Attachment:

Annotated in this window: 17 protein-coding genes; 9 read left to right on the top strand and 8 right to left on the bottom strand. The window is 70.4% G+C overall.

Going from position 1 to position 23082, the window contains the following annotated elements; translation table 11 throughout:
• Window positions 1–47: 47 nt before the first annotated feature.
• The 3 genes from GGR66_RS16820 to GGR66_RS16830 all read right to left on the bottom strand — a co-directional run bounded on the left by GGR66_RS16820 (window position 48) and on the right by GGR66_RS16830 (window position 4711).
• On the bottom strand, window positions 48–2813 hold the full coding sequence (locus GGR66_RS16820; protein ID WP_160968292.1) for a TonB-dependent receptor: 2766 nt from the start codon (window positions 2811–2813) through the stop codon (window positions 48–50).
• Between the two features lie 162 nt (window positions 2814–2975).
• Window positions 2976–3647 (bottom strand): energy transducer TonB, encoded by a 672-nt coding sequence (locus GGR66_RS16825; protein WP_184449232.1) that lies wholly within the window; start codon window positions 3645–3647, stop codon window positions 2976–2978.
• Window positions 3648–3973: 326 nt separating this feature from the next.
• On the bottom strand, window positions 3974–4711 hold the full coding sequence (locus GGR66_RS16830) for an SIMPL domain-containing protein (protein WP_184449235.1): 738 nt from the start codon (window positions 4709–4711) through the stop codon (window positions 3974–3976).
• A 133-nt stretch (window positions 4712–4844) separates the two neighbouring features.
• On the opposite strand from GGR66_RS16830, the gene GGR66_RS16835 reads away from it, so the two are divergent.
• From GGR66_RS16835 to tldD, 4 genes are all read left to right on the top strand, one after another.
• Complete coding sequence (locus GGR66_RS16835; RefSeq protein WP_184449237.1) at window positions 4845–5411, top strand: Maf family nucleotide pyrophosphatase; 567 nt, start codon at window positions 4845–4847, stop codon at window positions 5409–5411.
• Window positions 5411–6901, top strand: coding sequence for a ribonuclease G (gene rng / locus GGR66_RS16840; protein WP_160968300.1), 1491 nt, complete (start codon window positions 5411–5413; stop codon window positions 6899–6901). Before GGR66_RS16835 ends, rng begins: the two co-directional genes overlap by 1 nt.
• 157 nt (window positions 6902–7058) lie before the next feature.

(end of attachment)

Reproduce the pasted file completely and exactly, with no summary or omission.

Annotated in this window: 17 protein-coding genes; 9 read left to right on the top strand and 8 right to left on the bottom strand. The window is 70.4% G+C overall.

Going from position 1 to position 23082, the window contains the following annotated elements; translation table 11 throughout:
• Window positions 1–47: 47 nt before the first annotated feature.
• The 3 genes from GGR66_RS16820 to GGR66_RS16830 all read right to left on the bottom strand — a co-directional run bounded on the left by GGR66_RS16820 (window position 48) and on the right by GGR66_RS16830 (window position 4711).
• On the bottom strand, window positions 48–2813 hold the full coding sequence (locus GGR66_RS16820; protein ID WP_160968292.1) for a TonB-dependent receptor: 2766 nt from the start codon (window positions 2811–2813) through the stop codon (window positions 48–50).
• Between the two features lie 162 nt (window positions 2814–2975).
• Window positions 2976–3647 (bottom strand): energy transducer TonB, encoded by a 672-nt coding sequence (locus GGR66_RS16825; protein WP_184449232.1) that lies wholly within the window; start codon window positions 3645–3647, stop codon window positions 2976–2978.
• Window positions 3648–3973: 326 nt separating this feature from the next.
• On the bottom strand, window positions 3974–4711 hold the full coding sequence (locus GGR66_RS16830) for an SIMPL domain-containing protein (protein WP_184449235.1): 738 nt from the start codon (window positions 4709–4711) through the stop codon (window positions 3974–3976).
• A 133-nt stretch (window positions 4712–4844) separates the two neighbouring features.
• On the opposite strand from GGR66_RS16830, the gene GGR66_RS16835 reads away from it, so the two are divergent.
• From GGR66_RS16835 to tldD, 4 genes are all read left to right on the top strand, one after another.
• Complete coding sequence (locus GGR66_RS16835; RefSeq protein WP_184449237.1) at window positions 4845–5411, top strand: Maf family nucleotide pyrophosphatase; 567 nt, start codon at window positions 4845–4847, stop codon at window positions 5409–5411.
• Window positions 5411–6901, top strand: coding sequence for a ribonuclease G (gene rng / locus GGR66_RS16840; protein WP_160968300.1), 1491 nt, complete (start codon window positions 5411–5413; stop codon window positions 6899–6901). Before GGR66_RS16835 ends, rng begins: the two co-directional genes overlap by 1 nt.
• 157 nt (window positions 6902–7058) lie before the next feature.